Xerxes, King of Persia, invades Europe; then Alexander, King of Macedon, conquers Asia. The Romans extend their empire eastward to Arabia; then the Arabs, in the seventh cen-tury, advance westward and over-run Rome's eastern provinces, taking most of Eastern Christendom into the sphere of Islam, and seizing Spain and part of Gaul. The Crusades are an attempt to reverse that verdict, initially successful but, in the long run, a failure. In 1453 the great Christian city of Constantinople finally falls to the Turks and is lost to the West. Islam and the Turks conquer and hold much of the Balkans, from which Turkish rule is expelled only after World War I.
Then comes the irresistible return to the region of British and French imperialism, followed by their eventual ejection; the establishment of Israel; the Suez fiasco of 1956 and the fall of the Shah of Iran in 1979; the rise of militant Arab nationalism, in constant conflict with the power of the West; the seizure of Western oil companies; the Gulf War; the hijacking of Western airliners; the American invasion of Iraq, and suicide bombers attacking Western cities; then the hot air, and the propaganda, and the growing conviction that Kipling was right, after all. Yes, Emily, East is East, and West is West, and never the twain shall meet...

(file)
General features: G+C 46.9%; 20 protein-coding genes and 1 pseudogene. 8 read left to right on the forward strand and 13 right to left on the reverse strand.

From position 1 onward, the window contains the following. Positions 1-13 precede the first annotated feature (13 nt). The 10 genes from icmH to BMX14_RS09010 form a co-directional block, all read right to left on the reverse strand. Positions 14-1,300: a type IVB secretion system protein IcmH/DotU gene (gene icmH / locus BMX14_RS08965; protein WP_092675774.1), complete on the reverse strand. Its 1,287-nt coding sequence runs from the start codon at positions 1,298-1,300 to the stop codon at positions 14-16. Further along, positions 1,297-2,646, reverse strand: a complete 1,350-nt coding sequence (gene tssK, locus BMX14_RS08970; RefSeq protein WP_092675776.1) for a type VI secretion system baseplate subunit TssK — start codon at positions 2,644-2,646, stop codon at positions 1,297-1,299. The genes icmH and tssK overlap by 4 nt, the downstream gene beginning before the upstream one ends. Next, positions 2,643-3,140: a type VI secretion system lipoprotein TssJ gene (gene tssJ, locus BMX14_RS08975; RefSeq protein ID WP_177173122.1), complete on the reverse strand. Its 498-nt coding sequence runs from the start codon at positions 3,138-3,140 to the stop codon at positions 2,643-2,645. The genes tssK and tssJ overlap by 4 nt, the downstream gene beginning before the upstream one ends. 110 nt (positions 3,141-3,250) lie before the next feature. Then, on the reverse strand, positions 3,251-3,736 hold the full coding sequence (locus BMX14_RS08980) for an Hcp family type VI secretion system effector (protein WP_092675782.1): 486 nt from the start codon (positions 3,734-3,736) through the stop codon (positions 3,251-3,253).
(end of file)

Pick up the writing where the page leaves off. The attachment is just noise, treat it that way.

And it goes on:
Monday, December 24, 2007
East vs West
In this book review of Thermopylae: The Battle that Changed the World, the reviewer discusses the "Hot Gates" as the start of the continuous war strewn tensions between the East and the West. Would you all think that the following summary as an appropriate summary of the last few millenia?